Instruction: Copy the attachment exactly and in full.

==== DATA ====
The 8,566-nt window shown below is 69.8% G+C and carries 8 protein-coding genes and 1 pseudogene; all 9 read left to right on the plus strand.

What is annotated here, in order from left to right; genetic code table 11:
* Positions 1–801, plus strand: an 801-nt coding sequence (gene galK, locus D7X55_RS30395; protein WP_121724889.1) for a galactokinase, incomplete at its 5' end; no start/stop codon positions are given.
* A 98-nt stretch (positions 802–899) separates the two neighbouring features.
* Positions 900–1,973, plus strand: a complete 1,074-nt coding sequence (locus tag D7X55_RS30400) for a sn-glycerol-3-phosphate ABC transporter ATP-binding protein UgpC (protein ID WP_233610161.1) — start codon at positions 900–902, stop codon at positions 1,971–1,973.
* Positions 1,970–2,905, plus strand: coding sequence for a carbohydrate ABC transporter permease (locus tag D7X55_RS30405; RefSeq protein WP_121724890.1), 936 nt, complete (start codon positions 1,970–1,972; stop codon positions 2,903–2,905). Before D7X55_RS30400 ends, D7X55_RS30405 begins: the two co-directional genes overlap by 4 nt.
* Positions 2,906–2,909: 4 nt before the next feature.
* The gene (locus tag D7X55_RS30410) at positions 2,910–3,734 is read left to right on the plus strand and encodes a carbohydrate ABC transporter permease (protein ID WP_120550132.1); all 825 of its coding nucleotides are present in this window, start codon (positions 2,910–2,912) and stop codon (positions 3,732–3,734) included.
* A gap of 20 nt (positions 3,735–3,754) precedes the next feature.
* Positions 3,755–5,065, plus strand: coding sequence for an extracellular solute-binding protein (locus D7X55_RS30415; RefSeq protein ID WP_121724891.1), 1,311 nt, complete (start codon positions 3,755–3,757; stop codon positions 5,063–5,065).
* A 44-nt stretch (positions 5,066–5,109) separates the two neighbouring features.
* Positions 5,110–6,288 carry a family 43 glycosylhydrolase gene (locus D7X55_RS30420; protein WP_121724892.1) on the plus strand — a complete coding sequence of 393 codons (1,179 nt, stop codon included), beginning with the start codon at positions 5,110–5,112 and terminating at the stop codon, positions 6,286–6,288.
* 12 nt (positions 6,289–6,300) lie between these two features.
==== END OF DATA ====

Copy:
The 8,566-nt window shown below is 69.8% G+C and carries 8 protein-coding genes and 1 pseudogene; all 9 read left to right on the plus strand.

What is annotated here, in order from left to right; genetic code table 11:
* Positions 1–801, plus strand: an 801-nt coding sequence (gene galK, locus D7X55_RS30395; protein WP_121724889.1) for a galactokinase, incomplete at its 5' end; no start/stop codon positions are given.
* A 98-nt stretch (positions 802–899) separates the two neighbouring features.
* Positions 900–1,973, plus strand: a complete 1,074-nt coding sequence (locus tag D7X55_RS30400) for a sn-glycerol-3-phosphate ABC transporter ATP-binding protein UgpC (protein ID WP_233610161.1) — start codon at positions 900–902, stop codon at positions 1,971–1,973.
* Positions 1,970–2,905, plus strand: coding sequence for a carbohydrate ABC transporter permease (locus tag D7X55_RS30405; RefSeq protein WP_121724890.1), 936 nt, complete (start codon positions 1,970–1,972; stop codon positions 2,903–2,905). Before D7X55_RS30400 ends, D7X55_RS30405 begins: the two co-directional genes overlap by 4 nt.
* Positions 2,906–2,909: 4 nt before the next feature.
* The gene (locus tag D7X55_RS30410) at positions 2,910–3,734 is read left to right on the plus strand and encodes a carbohydrate ABC transporter permease (protein ID WP_120550132.1); all 825 of its coding nucleotides are present in this window, start codon (positions 2,910–2,912) and stop codon (positions 3,732–3,734) included.
* A gap of 20 nt (positions 3,735–3,754) precedes the next feature.
* Positions 3,755–5,065, plus strand: coding sequence for an extracellular solute-binding protein (locus D7X55_RS30415; RefSeq protein ID WP_121724891.1), 1,311 nt, complete (start codon positions 3,755–3,757; stop codon positions 5,063–5,065).
* A 44-nt stretch (positions 5,066–5,109) separates the two neighbouring features.
* Positions 5,110–6,288 carry a family 43 glycosylhydrolase gene (locus D7X55_RS30420; protein WP_121724892.1) on the plus strand — a complete coding sequence of 393 codons (1,179 nt, stop codon included), beginning with the start codon at positions 5,110–5,112 and terminating at the stop codon, positions 6,286–6,288.
* 12 nt (positions 6,289–6,300) lie between these two features.